A senior UK Border Agency official authorised the relaxation of border controls without ministerial sanction, Home Secretary Theresa May has told the House of Commons.
Mrs May said that while ministers had started a pilot project "targeting intelligence-led checks on higher-risk" passengers, the head of the UK Border Agency Brodie Clark had "authorised the wider relaxation of border controls without ministerial sanction".
She admitted it would never be known how many people had entered the country without proper checks, and said that those responsible for going beyond the scope of the pilot programme must be punished. Mr Clark is among three staff currently suspended as a result of the allegations.
In a statement to the Commons on 7 November 2011, the home secretary announced she had launched three inquiries into claims that identity checks on travellers from outside Europe were scaled back in the summer without ministerial approval.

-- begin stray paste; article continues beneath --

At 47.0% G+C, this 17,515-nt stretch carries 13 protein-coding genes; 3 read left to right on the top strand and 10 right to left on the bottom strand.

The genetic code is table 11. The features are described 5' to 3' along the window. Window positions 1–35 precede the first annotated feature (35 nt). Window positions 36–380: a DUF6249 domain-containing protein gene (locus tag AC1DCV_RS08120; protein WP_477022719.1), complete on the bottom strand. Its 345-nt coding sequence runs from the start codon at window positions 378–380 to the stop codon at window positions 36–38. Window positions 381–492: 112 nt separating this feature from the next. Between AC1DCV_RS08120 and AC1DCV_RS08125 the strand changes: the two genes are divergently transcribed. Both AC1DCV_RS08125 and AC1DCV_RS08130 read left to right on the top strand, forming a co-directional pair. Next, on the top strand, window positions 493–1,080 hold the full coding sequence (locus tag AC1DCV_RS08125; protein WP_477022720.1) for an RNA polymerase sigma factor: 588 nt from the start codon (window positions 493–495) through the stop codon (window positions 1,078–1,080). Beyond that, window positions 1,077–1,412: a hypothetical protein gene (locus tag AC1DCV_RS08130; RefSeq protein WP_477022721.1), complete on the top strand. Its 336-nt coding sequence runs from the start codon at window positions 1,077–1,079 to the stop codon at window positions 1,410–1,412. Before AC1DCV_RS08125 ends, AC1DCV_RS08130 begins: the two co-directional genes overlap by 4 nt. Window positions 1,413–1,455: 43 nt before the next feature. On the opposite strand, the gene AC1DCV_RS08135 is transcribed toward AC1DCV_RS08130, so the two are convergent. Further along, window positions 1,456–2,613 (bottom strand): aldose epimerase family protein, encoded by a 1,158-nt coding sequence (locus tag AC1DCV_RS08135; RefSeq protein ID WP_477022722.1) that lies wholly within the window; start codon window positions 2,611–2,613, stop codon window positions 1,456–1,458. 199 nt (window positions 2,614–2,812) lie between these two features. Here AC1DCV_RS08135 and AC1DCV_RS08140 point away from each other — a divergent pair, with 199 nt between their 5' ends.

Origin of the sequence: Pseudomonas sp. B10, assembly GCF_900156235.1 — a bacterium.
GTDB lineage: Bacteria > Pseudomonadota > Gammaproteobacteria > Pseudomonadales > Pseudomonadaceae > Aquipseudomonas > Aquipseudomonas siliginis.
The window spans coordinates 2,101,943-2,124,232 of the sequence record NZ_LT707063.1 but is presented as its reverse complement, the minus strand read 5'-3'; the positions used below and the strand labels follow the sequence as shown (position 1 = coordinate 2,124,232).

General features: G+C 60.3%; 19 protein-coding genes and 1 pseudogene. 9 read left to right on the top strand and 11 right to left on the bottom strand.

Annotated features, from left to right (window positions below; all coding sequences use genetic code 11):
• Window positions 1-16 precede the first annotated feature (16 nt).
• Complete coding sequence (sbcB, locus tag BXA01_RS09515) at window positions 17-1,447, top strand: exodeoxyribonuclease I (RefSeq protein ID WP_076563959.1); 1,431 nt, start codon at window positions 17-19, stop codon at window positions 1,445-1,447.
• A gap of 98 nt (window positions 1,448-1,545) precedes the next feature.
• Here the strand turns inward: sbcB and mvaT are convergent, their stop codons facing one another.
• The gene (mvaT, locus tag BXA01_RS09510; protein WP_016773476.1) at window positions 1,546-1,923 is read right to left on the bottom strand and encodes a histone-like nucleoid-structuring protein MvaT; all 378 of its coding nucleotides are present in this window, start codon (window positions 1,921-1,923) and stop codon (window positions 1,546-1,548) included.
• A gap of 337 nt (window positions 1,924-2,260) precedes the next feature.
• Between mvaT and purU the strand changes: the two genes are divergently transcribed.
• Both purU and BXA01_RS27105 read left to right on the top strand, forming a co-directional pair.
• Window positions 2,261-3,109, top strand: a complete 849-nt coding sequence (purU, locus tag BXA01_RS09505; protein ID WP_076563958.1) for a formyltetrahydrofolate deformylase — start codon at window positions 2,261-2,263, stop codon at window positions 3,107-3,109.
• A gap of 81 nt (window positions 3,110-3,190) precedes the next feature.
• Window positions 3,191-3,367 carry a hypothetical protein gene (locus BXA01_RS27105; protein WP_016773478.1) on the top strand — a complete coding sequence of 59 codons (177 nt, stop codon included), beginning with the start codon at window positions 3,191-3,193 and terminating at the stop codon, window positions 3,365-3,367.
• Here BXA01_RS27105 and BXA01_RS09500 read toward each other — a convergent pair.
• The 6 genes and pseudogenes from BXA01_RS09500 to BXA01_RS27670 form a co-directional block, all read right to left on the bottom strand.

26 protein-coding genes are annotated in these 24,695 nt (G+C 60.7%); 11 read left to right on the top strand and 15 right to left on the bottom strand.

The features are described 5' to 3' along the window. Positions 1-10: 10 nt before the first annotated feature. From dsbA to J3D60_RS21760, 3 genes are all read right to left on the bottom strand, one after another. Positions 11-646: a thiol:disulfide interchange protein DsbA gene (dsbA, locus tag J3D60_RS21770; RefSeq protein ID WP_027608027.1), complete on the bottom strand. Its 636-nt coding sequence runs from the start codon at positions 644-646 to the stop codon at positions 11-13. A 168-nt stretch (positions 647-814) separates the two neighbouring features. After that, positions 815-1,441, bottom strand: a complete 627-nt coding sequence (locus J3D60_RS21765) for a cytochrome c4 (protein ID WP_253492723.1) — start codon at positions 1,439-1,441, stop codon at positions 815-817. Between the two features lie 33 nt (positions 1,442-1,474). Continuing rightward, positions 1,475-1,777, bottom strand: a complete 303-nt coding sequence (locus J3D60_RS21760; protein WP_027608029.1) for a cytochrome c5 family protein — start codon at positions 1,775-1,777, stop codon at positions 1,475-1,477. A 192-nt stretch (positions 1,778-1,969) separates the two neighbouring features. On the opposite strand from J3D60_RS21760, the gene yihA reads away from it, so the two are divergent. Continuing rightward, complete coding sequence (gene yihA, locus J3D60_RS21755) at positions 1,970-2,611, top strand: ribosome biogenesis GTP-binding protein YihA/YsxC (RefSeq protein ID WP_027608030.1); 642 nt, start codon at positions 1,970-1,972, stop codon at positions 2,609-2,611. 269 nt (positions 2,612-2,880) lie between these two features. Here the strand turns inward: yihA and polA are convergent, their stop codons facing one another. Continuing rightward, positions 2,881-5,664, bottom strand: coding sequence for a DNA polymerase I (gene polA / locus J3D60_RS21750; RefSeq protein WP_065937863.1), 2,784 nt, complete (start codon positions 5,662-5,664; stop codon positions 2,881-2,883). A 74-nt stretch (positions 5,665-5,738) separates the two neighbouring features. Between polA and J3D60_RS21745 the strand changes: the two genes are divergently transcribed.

Responding to Mrs May's statement shadow home office minister Yvette Cooper accused the home secretary of giving "the green light" to "weaker controls" in order to cut queues at passport control.
Ministers, not officials, were to blame, she argued, telling Mrs May to "get a grip and stop passing the buck".
Ms Cooper also called for the investigations to cover the resource pressures facing UKBA which, she said, was losing 6,500 staff, including 1,500 from the UK Border Force.
Former Labour Home Secretary Jack Straw demanded to know why ministers did not realise that their instructions on passport checks were not being followed by UKBA officials.
Conservative backbencher Anne Main blamed the previous Labour government, alleging it was responsible for encouraging laxity among border staff.